Editorial by Marianne McGee, MA/ABS
Camp Bragg was a garrison, never a fort, established in 1857 and named after General Braxton Bragg, a hero of the Second Seminole and Mexican-American Wars. The military outpost, which appeared to primarily exist to control the Indigenous People, was abandoned in 1867, which marked the great reservation property sell off to the lumber barons. It was not incorporated until 1889, 35 years after Bragg had left his plantation to become a Confederate General, 25 years after the garrison was gone and Braxton Bragg was dead. Which begs the question of why did C.R Johnson choose to name it the City of Fort Bragg ?
The Fort Bragg City Council, after 3 hours of community comments, directed staff to draft a proclamation reflecting the lofty values outlined in the Sanctuary City Resolution of 2017. Additionally an Ad Hoc Committee was appointed with the leadership of Jessica Morsell-Haye and Bernie Norvell. They will work on figuring out the structure and process for the group, including alternatives for encouraging community conversations and figuring out what to do about a potential name change.
It appears this community, like every other part of the country, has extremely diverse and polarized viewpoints on the name change and the political movement attacking racism. While some people decried there is no racism on this coast, it was quite evident in some remarks to the Council and Mendocino TV interviews. This City has a history of strong ethnic divisions as well as racism expressed to the Chinese, LatinX and Indigenous People, so it is time to confront it and deal with it!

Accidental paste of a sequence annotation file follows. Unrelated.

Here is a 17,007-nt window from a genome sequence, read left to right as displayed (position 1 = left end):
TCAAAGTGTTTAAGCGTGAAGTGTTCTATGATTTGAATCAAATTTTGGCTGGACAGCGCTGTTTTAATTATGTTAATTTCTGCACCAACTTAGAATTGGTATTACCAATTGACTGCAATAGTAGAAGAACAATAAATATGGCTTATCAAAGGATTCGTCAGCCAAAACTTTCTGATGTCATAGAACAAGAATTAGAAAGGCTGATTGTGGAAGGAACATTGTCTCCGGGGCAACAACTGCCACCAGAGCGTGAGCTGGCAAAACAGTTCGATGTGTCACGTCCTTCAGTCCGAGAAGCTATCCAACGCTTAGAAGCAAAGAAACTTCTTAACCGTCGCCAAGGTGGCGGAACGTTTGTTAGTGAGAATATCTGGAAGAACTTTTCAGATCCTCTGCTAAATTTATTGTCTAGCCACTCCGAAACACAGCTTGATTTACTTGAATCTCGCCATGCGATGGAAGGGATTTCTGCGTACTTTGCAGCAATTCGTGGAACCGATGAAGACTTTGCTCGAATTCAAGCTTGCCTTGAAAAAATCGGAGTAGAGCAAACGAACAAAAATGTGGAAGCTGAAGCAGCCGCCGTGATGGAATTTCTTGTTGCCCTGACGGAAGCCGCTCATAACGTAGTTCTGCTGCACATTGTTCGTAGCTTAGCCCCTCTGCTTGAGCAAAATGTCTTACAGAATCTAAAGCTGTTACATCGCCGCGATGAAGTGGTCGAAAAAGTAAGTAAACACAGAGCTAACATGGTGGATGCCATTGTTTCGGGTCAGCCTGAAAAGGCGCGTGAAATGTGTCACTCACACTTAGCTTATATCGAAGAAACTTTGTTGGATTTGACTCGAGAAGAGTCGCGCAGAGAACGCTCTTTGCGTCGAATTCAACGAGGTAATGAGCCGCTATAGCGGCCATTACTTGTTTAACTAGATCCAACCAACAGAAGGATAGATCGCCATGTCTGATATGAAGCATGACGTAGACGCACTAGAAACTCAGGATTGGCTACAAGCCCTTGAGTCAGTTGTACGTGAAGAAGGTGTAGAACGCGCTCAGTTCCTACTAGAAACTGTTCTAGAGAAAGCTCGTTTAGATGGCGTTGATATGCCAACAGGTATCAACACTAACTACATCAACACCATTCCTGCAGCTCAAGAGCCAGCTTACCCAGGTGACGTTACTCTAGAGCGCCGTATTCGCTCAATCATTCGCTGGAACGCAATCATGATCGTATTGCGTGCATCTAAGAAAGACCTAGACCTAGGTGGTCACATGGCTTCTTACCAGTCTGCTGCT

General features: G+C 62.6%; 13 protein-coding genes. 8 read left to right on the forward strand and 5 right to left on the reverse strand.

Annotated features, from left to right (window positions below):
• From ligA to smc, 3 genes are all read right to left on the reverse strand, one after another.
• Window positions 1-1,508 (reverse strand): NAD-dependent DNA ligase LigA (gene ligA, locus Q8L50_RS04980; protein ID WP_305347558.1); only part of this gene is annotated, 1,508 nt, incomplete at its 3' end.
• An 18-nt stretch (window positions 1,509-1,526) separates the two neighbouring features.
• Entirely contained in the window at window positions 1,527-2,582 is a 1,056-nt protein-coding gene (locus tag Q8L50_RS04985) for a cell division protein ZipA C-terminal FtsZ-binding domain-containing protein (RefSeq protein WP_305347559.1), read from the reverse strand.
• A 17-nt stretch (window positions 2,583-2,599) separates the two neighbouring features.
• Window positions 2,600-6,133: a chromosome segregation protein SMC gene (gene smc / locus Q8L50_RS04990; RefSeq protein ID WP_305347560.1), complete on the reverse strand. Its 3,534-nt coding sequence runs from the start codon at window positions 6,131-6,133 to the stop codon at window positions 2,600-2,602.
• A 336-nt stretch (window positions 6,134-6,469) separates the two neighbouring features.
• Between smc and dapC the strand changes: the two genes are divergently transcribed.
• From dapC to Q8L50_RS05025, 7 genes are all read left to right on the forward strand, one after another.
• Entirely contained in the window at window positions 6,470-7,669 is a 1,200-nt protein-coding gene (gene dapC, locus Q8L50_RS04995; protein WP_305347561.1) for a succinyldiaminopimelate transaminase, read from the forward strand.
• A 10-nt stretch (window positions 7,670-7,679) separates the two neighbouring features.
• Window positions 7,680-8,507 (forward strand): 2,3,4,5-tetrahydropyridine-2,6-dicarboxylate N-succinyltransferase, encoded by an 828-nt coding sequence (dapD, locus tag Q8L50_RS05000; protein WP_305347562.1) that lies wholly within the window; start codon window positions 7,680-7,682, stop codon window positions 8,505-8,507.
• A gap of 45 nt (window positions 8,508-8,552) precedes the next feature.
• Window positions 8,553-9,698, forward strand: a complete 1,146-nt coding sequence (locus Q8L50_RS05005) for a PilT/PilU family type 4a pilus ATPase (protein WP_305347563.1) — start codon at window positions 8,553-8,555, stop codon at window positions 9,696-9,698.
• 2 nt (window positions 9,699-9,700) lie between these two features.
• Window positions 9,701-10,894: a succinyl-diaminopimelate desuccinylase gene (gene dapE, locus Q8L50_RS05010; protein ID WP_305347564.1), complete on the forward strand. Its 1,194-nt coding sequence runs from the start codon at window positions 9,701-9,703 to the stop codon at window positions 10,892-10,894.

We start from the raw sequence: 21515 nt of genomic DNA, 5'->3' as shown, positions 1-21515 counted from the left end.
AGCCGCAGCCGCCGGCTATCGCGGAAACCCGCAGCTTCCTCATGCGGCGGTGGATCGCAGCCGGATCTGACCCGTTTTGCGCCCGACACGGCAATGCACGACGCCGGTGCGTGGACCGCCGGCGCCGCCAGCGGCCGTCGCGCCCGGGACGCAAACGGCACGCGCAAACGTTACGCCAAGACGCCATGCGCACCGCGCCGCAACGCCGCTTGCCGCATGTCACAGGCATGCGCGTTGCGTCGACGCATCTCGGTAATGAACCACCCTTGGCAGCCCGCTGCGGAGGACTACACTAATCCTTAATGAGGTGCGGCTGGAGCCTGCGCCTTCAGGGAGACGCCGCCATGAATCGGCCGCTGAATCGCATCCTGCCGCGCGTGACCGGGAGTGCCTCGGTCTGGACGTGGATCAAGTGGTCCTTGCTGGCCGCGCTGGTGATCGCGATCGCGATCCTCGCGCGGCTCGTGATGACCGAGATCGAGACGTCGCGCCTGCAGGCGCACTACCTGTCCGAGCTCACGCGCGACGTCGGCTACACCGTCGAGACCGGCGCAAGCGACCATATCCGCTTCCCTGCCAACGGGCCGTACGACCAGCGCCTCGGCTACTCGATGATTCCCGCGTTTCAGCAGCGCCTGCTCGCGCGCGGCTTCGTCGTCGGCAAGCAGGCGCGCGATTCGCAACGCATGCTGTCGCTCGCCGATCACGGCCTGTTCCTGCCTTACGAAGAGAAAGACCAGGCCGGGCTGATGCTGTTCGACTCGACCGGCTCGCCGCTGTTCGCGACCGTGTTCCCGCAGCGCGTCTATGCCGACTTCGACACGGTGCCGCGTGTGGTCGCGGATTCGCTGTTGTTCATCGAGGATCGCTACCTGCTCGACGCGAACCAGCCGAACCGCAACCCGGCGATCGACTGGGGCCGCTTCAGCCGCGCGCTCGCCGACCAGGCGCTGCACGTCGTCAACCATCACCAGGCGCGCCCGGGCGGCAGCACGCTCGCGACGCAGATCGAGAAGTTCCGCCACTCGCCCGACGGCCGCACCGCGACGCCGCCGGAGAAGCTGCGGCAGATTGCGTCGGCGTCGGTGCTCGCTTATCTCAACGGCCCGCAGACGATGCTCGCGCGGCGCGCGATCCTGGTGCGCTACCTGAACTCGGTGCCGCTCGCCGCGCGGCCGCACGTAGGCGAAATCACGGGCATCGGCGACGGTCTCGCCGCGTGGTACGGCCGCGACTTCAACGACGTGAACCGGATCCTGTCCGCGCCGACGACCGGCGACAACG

People adamantly objecting to any name change generally appeared to fear that their entire history will be wiped out, the city’s culture would be destroyed, books and Bibles will be burned, that history cannot be taught if statues are torn down, that people will come here to destroy our city, effectively reflecting the racist rantings of right wing Republicans attacking the need for change as a destructive radical left agenda. The most shocking words shared by long time locals, educated in the local educational system, that they had no idea who the town was named after nor the bloody history of the region!
Generally, most people clearly in favor of a change were often just asking for a process to start inclusive conversations regard the City’s name and examining local issues around racism and improving communications. Many indicated symbols represent values, such as a city named by a treasonous general, and by eliminating antidemocratic symbols forward progress can happen.
While many nice speeches and idealistic quotes were read by both community and Council Members, the truth is that talk is cheap! While heavily relying on the lofty words and values reflected in the Sanctuary City Resolution, I have seen absolutely no action or leadership that incorporates them into daily life here.
While it was extremely refreshing to see the Indigenous People attend and speak up, with a town of 34% LatinX population, it was strange those voices were not heard. While I can appreciate people not living in the city limits wanting input, it is ultimately the Fort Bragg citizens who will have a vote on a name change. And if you watch the meeting and Mendocino TV interviews, it is quite evident that people were often contradicting themselves, which was quite confusing.
A vocal opponent of the name change said it best, “a name doesn’t make a town, the people do.” And it is time for Fort Bragg to learn and understand its history. It is time to really build on better community values and establish a culture that is healthier that just one based on extracting natural resources. While committees are often a way to just push issues down the road, I am optimistic that the younger, vocal participants will not just let these issues get moldy and die.